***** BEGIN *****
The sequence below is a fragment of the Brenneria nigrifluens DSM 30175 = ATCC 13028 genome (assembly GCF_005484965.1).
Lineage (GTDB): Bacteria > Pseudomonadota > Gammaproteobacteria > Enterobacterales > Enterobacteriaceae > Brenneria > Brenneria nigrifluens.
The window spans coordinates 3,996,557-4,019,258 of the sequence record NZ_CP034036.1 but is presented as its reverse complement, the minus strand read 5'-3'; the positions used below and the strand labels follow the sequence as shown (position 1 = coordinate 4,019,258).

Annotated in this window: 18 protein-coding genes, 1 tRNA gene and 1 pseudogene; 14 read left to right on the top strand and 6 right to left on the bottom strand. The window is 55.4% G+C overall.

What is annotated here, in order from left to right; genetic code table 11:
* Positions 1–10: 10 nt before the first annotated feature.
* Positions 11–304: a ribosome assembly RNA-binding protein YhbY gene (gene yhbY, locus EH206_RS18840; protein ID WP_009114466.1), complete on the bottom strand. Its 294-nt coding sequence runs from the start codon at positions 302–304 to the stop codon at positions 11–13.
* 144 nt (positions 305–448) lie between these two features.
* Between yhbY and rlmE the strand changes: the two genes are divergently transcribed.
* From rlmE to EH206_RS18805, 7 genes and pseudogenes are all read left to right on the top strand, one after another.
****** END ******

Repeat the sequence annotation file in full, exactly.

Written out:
The sequence below is a fragment of the Brenneria nigrifluens DSM 30175 = ATCC 13028 genome (assembly GCF_005484965.1).
Lineage (GTDB): Bacteria > Pseudomonadota > Gammaproteobacteria > Enterobacterales > Enterobacteriaceae > Brenneria > Brenneria nigrifluens.
The window spans coordinates 3,996,557-4,019,258 of the sequence record NZ_CP034036.1 but is presented as its reverse complement, the minus strand read 5'-3'; the positions used below and the strand labels follow the sequence as shown (position 1 = coordinate 4,019,258).

Annotated in this window: 18 protein-coding genes, 1 tRNA gene and 1 pseudogene; 14 read left to right on the top strand and 6 right to left on the bottom strand. The window is 55.4% G+C overall.

What is annotated here, in order from left to right; genetic code table 11:
* Positions 1–10: 10 nt before the first annotated feature.
* Positions 11–304: a ribosome assembly RNA-binding protein YhbY gene (gene yhbY, locus EH206_RS18840; protein ID WP_009114466.1), complete on the bottom strand. Its 294-nt coding sequence runs from the start codon at positions 302–304 to the stop codon at positions 11–13.
* 144 nt (positions 305–448) lie between these two features.
* Between yhbY and rlmE the strand changes: the two genes are divergently transcribed.
* From rlmE to EH206_RS18805, 7 genes and pseudogenes are all read left to right on the top strand, one after another.